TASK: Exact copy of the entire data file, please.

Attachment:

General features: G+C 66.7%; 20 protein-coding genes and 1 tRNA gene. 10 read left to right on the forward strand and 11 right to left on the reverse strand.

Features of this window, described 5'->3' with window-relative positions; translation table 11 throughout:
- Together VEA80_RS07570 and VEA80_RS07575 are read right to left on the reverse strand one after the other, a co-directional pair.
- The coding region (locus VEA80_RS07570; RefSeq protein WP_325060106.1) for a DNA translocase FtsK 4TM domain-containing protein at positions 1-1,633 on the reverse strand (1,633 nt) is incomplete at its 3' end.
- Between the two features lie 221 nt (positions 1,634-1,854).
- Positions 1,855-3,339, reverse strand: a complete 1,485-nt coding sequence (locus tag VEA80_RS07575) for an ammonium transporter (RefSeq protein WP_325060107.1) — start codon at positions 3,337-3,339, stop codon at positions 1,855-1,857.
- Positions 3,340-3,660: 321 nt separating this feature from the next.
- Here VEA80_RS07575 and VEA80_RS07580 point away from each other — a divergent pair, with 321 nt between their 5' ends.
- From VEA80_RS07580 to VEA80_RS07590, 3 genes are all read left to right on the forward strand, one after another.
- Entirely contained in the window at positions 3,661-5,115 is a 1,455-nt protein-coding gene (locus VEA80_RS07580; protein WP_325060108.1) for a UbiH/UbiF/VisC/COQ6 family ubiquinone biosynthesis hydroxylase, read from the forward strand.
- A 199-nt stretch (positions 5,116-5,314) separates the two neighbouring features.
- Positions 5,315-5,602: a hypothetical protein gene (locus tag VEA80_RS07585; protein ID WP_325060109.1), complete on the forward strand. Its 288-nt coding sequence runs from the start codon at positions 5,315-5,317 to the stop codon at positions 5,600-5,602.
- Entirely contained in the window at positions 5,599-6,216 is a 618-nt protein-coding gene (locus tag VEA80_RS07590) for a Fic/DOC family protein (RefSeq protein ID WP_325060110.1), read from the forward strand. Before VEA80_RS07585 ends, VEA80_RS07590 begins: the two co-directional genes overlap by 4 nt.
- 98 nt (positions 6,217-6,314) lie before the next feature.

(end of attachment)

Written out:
General features: G+C 66.7%; 20 protein-coding genes and 1 tRNA gene. 10 read left to right on the forward strand and 11 right to left on the reverse strand.

Features of this window, described 5'->3' with window-relative positions; translation table 11 throughout:
- Together VEA80_RS07570 and VEA80_RS07575 are read right to left on the reverse strand one after the other, a co-directional pair.
- The coding region (locus VEA80_RS07570; RefSeq protein WP_325060106.1) for a DNA translocase FtsK 4TM domain-containing protein at positions 1-1,633 on the reverse strand (1,633 nt) is incomplete at its 3' end.
- Between the two features lie 221 nt (positions 1,634-1,854).
- Positions 1,855-3,339, reverse strand: a complete 1,485-nt coding sequence (locus tag VEA80_RS07575) for an ammonium transporter (RefSeq protein WP_325060107.1) — start codon at positions 3,337-3,339, stop codon at positions 1,855-1,857.
- Positions 3,340-3,660: 321 nt separating this feature from the next.
- Here VEA80_RS07575 and VEA80_RS07580 point away from each other — a divergent pair, with 321 nt between their 5' ends.
- From VEA80_RS07580 to VEA80_RS07590, 3 genes are all read left to right on the forward strand, one after another.
- Entirely contained in the window at positions 3,661-5,115 is a 1,455-nt protein-coding gene (locus VEA80_RS07580; protein WP_325060108.1) for a UbiH/UbiF/VisC/COQ6 family ubiquinone biosynthesis hydroxylase, read from the forward strand.
- A 199-nt stretch (positions 5,116-5,314) separates the two neighbouring features.
- Positions 5,315-5,602: a hypothetical protein gene (locus tag VEA80_RS07585; protein ID WP_325060109.1), complete on the forward strand. Its 288-nt coding sequence runs from the start codon at positions 5,315-5,317 to the stop codon at positions 5,600-5,602.
- Entirely contained in the window at positions 5,599-6,216 is a 618-nt protein-coding gene (locus tag VEA80_RS07590) for a Fic/DOC family protein (RefSeq protein ID WP_325060110.1), read from the forward strand. Before VEA80_RS07585 ends, VEA80_RS07590 begins: the two co-directional genes overlap by 4 nt.
- 98 nt (positions 6,217-6,314) lie before the next feature.